On Saturday, at SpaceX's launch facility in Cameron County, Texas, SpaceX Chief Engineer and CEO Elon Musk provided an update on the design and development of Starship, which they expect will eventually ferry humans to Mars.
SpaceX's Starship and Super Heavy launch vehicle is a fully, rapidly reusable transportation system designed to carry both crew and cargo to Earth orbit, the Moon, Mars, and anywhere else in the solar system.
The goal is to make “space travel like air travel,” Musk said on stage. “We’re really right on the cusp of what’s physically possible.”
Standing before the prototype and an older rocket built early in the company’s history, he pledged that Starship would first take off to an altitude of 65,000 feet and then land, “in about one to two months.”
“This is going to sound totally nuts,” he said later, “but I think we want to try to reach orbit in less than 6 months,” adding that this timeline relied on continued improvements in manufacturing the rockets.
SpaceX currently flies its workhorse Falcon 9 and more powerful Falcon Heavy rockets for customers that include NASA, commercial satellite operators and the U.S. military. NASA has contracted with Boeing and SpaceX to ferry American astronauts to the International Space Station through what’s known as the Commercial Crew Program, but the timeline for the program has repeatedly slipped, and it appears unlikely that either company will fly the first astronauts this year.
Falcon Heavy is essentially a Falcon 9 with two additional Falcon 9 boosters attached to the side. The present-day Falcons are too small for sending people to Mars.
The first version of the spaceship was gargantuan, with a diameter of nearly 40 feet, and the capacity to take 100 people to Mars. A year later, the rocket had been scaled down by one-quarter, to a diameter of 30 feet. The second stage was sleek-looking spacecraft that would return to Earth in one piece, and land vertically.
Starship with the Super Heavy booster is essentially a rocket as powerful as a Saturn 5, which took NASA’s Apollo astronauts to the moon 50 years ago, but it’s fully reusable. For Apollo, everything but the small capsule on top, where the astronauts sat, was discarded along the way, and even the capsule could only be used once.
SpaceX’s prototype resembles something from an old sci-fi movie of the 1950s. In part, that is because in its rush to get the prototypes to the launchpad, SpaceX has not bothered with such aesthetic niceties as paint. Musk originally had planned to use high-tech carbon fiber, but switched to stainless steel. Steel is heavier than carbon fiber and aluminum, another common material used for rockets, but it is also cheaper — about 2 percent of the cost of carbon fiber, Musk said — and has a higher melting temperature that can more easily withstand the heat of re-entry into Earth’s atmosphere.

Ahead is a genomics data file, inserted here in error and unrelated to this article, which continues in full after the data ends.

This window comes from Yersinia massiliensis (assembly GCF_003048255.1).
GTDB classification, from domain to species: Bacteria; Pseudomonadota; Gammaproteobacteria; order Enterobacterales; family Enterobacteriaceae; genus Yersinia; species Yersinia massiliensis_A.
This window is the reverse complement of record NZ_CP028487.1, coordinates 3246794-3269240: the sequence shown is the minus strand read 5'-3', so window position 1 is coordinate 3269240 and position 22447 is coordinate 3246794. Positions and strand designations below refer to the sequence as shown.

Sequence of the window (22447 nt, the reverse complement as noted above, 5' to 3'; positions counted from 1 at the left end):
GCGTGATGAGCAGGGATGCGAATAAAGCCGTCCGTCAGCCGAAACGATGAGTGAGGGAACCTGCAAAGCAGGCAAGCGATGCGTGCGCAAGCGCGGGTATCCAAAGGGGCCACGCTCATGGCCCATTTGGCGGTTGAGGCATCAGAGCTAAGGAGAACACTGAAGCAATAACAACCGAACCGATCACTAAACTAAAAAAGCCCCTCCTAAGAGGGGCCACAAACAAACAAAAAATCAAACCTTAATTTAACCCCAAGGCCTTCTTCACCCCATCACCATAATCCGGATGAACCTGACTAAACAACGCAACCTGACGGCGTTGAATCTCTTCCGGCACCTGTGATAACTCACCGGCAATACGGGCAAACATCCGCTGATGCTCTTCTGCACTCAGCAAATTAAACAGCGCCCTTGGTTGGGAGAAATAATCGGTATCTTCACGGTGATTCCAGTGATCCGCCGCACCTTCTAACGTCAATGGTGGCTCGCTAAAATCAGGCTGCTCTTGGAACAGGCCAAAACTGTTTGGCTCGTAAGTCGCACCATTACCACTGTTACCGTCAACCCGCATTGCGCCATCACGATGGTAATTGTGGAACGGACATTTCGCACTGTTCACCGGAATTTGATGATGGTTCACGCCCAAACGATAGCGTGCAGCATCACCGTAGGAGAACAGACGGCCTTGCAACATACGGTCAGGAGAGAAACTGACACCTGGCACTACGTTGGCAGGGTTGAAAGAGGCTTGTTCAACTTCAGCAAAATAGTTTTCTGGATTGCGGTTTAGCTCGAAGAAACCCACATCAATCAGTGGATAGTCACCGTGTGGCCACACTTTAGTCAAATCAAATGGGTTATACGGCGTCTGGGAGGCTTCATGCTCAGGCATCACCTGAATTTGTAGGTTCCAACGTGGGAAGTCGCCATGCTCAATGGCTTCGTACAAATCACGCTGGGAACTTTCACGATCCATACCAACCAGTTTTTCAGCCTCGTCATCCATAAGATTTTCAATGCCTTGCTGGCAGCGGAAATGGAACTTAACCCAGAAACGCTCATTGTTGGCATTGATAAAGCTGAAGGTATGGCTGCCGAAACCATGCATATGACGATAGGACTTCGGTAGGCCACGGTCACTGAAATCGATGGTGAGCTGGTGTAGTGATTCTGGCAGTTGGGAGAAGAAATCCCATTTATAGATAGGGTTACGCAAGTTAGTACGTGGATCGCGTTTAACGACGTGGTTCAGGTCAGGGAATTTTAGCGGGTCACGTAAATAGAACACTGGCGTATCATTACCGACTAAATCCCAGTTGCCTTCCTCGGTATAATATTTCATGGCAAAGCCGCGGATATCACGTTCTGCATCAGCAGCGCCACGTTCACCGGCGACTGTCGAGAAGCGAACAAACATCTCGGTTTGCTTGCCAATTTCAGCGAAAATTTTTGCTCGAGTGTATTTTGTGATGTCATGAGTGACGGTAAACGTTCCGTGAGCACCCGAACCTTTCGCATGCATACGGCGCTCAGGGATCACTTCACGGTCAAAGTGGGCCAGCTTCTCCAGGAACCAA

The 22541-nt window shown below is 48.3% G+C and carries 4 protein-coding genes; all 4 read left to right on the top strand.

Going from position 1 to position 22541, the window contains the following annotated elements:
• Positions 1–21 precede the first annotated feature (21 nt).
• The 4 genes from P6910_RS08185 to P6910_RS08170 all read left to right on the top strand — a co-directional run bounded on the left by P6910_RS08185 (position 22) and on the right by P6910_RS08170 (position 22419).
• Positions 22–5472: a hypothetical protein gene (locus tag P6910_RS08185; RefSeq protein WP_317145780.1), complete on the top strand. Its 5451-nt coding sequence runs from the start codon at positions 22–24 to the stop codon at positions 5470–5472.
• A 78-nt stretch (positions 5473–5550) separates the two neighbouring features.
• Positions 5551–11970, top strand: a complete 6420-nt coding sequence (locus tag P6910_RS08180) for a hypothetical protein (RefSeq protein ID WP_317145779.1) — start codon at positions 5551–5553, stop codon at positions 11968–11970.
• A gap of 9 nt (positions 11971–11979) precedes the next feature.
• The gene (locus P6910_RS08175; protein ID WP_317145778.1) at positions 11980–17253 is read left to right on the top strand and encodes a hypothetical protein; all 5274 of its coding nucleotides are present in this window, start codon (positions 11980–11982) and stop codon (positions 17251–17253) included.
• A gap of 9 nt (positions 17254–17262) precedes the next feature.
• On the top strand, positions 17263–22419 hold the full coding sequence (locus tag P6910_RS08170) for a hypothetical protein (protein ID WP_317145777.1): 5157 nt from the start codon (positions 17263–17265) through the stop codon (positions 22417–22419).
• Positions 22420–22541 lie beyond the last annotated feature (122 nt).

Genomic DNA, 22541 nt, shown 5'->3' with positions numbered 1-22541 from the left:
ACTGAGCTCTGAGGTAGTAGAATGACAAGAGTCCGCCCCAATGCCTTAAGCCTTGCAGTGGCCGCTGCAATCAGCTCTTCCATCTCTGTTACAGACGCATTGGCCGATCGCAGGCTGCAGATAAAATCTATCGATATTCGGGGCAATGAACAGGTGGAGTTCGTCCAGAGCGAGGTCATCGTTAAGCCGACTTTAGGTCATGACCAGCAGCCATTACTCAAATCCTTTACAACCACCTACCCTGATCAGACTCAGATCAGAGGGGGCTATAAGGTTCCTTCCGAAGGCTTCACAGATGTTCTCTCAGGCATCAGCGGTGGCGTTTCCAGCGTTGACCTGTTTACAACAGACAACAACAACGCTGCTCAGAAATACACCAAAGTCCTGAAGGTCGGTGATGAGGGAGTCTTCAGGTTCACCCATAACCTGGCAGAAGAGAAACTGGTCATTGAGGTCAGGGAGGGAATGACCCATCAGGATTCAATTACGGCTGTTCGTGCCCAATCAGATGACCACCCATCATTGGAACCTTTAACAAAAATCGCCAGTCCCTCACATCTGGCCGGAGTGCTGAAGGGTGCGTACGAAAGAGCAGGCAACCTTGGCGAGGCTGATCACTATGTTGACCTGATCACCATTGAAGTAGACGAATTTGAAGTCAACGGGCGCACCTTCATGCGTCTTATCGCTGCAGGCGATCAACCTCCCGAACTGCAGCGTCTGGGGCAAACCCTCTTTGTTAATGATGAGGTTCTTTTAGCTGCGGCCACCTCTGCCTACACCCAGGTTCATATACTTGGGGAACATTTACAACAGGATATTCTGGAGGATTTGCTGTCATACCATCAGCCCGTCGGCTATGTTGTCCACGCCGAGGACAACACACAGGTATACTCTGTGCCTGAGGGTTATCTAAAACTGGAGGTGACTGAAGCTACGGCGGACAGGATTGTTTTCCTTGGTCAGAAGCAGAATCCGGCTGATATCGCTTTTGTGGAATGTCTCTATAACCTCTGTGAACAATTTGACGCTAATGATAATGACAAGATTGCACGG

In August, SpaceX tested a simple prototype that it called Starhopper, with a single engine, which Mr. Musk earlier compared to a flying water tower. It lifted to an altitude of 500 feet, flew sideways and then set down at a different spot. The flight lasted 57 seconds. A shorter July flight went 65 feet in the air.
Musk provided updated schedules for the next phase of test launches, which will start with suborbital flights before heading to orbit. While SpaceX officials have said in the past that a cargo version of Starship could start launching satellites as early as 2021, Musk said that he could even imagine a mission to space with a crew aboard next year.
During a question and answer session with space journalists, Musk responded to NASA Administrator Jim Bridenstine’s Friday tweet that said “Commercial Crew is years behind schedule.” Bridenstine also said the agency expects the same level of enthusiasm seen for SpaceX as on “the investments of the American taxpayer.”
“From a SpaceX resource standpoint, our resources are overwhelmingly on Falcon and Dragon,” Musk said. “Let’s be clear, it was really quite a small percentage of SpaceX that did Starship.”
SpaceX is funding the Starship project with its own money. Some of that comes from positive cash flow from satellite launches. The company has also raised nearly $1 billion from private investors in recent months, and it has also received an undisclosed payment from Japanese Billionaire Yusaku Maezawa as the first customer for a mission to lunar orbit and back.